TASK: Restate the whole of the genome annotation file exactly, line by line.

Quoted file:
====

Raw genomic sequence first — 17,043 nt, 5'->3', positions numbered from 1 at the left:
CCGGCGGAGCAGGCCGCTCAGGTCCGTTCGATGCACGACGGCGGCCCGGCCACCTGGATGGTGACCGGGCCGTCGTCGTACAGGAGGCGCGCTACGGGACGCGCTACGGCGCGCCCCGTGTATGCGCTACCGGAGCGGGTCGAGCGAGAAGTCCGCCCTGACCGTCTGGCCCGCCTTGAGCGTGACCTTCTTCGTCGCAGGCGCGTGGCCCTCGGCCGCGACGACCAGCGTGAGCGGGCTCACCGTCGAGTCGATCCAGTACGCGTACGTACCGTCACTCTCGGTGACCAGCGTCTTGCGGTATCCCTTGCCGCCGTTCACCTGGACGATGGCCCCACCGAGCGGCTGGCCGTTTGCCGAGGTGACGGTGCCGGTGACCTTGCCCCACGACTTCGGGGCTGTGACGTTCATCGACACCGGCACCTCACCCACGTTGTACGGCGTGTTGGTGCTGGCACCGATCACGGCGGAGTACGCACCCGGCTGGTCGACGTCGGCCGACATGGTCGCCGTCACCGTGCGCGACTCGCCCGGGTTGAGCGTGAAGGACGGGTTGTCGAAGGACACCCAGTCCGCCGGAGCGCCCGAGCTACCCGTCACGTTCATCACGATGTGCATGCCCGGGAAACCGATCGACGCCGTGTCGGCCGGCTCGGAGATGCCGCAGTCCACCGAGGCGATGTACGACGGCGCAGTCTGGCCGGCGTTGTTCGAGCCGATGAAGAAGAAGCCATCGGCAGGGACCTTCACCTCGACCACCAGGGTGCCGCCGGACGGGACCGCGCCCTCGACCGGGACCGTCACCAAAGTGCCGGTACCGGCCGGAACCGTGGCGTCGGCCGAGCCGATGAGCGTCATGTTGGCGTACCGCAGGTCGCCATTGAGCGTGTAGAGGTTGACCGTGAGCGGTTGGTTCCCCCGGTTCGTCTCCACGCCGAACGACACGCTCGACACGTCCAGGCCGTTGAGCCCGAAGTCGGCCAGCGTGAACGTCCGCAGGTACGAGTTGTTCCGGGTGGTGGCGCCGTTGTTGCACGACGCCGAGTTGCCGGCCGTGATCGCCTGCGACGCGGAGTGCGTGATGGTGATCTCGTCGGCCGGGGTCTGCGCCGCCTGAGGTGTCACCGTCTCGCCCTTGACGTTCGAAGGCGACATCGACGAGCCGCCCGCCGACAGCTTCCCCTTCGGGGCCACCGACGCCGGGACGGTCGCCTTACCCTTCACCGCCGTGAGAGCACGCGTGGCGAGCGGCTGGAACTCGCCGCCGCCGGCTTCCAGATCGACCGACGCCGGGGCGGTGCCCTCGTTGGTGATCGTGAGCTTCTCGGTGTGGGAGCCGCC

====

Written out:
Raw genomic sequence first — 17,043 nt, 5'->3', positions numbered from 1 at the left:
CCGGCGGAGCAGGCCGCTCAGGTCCGTTCGATGCACGACGGCGGCCCGGCCACCTGGATGGTGACCGGGCCGTCGTCGTACAGGAGGCGCGCTACGGGACGCGCTACGGCGCGCCCCGTGTATGCGCTACCGGAGCGGGTCGAGCGAGAAGTCCGCCCTGACCGTCTGGCCCGCCTTGAGCGTGACCTTCTTCGTCGCAGGCGCGTGGCCCTCGGCCGCGACGACCAGCGTGAGCGGGCTCACCGTCGAGTCGATCCAGTACGCGTACGTACCGTCACTCTCGGTGACCAGCGTCTTGCGGTATCCCTTGCCGCCGTTCACCTGGACGATGGCCCCACCGAGCGGCTGGCCGTTTGCCGAGGTGACGGTGCCGGTGACCTTGCCCCACGACTTCGGGGCTGTGACGTTCATCGACACCGGCACCTCACCCACGTTGTACGGCGTGTTGGTGCTGGCACCGATCACGGCGGAGTACGCACCCGGCTGGTCGACGTCGGCCGACATGGTCGCCGTCACCGTGCGCGACTCGCCCGGGTTGAGCGTGAAGGACGGGTTGTCGAAGGACACCCAGTCCGCCGGAGCGCCCGAGCTACCCGTCACGTTCATCACGATGTGCATGCCCGGGAAACCGATCGACGCCGTGTCGGCCGGCTCGGAGATGCCGCAGTCCACCGAGGCGATGTACGACGGCGCAGTCTGGCCGGCGTTGTTCGAGCCGATGAAGAAGAAGCCATCGGCAGGGACCTTCACCTCGACCACCAGGGTGCCGCCGGACGGGACCGCGCCCTCGACCGGGACCGTCACCAAAGTGCCGGTACCGGCCGGAACCGTGGCGTCGGCCGAGCCGATGAGCGTCATGTTGGCGTACCGCAGGTCGCCATTGAGCGTGTAGAGGTTGACCGTGAGCGGTTGGTTCCCCCGGTTCGTCTCCACGCCGAACGACACGCTCGACACGTCCAGGCCGTTGAGCCCGAAGTCGGCCAGCGTGAACGTCCGCAGGTACGAGTTGTTCCGGGTGGTGGCGCCGTTGTTGCACGACGCCGAGTTGCCGGCCGTGATCGCCTGCGACGCGGAGTGCGTGATGGTGATCTCGTCGGCCGGGGTCTGCGCCGCCTGAGGTGTCACCGTCTCGCCCTTGACGTTCGAAGGCGACATCGACGAGCCGCCCGCCGACAGCTTCCCCTTCGGGGCCACCGACGCCGGGACGGTCGCCTTACCCTTCACCGCCGTGAGAGCACGCGTGGCGAGCGGCTGGAACTCGCCGCCGCCGGCTTCCAGATCGACCGACGCCGGGGCGGTGCCCTCGTTGGTGATCGTGAGCTTCTCGGTGTGGGAGCCGCC